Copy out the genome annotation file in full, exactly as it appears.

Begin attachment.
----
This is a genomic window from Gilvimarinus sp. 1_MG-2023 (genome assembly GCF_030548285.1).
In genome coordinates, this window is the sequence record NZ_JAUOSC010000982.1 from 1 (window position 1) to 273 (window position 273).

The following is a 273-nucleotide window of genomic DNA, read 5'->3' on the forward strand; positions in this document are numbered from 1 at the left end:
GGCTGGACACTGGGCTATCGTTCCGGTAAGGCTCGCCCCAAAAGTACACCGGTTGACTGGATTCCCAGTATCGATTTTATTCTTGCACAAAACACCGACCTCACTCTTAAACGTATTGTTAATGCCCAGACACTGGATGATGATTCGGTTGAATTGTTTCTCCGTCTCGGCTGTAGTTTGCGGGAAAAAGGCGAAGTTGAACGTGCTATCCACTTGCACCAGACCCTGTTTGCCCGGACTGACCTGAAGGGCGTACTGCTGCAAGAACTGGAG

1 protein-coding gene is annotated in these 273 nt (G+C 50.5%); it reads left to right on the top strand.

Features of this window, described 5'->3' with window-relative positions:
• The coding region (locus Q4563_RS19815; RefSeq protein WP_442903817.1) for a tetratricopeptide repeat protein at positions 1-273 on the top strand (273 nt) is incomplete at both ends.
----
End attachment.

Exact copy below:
This is a genomic window from Gilvimarinus sp. 1_MG-2023 (genome assembly GCF_030548285.1).
In genome coordinates, this window is the sequence record NZ_JAUOSC010000982.1 from 1 (window position 1) to 273 (window position 273).

The following is a 273-nucleotide window of genomic DNA, read 5'->3' on the forward strand; positions in this document are numbered from 1 at the left end:
GGCTGGACACTGGGCTATCGTTCCGGTAAGGCTCGCCCCAAAAGTACACCGGTTGACTGGATTCCCAGTATCGATTTTATTCTTGCACAAAACACCGACCTCACTCTTAAACGTATTGTTAATGCCCAGACACTGGATGATGATTCGGTTGAATTGTTTCTCCGTCTCGGCTGTAGTTTGCGGGAAAAAGGCGAAGTTGAACGTGCTATCCACTTGCACCAGACCCTGTTTGCCCGGACTGACCTGAAGGGCGTACTGCTGCAAGAACTGGAG

1 protein-coding gene is annotated in these 273 nt (G+C 50.5%); it reads left to right on the top strand.

Features of this window, described 5'->3' with window-relative positions:
• The coding region (locus Q4563_RS19815; RefSeq protein WP_442903817.1) for a tetratricopeptide repeat protein at positions 1-273 on the top strand (273 nt) is incomplete at both ends.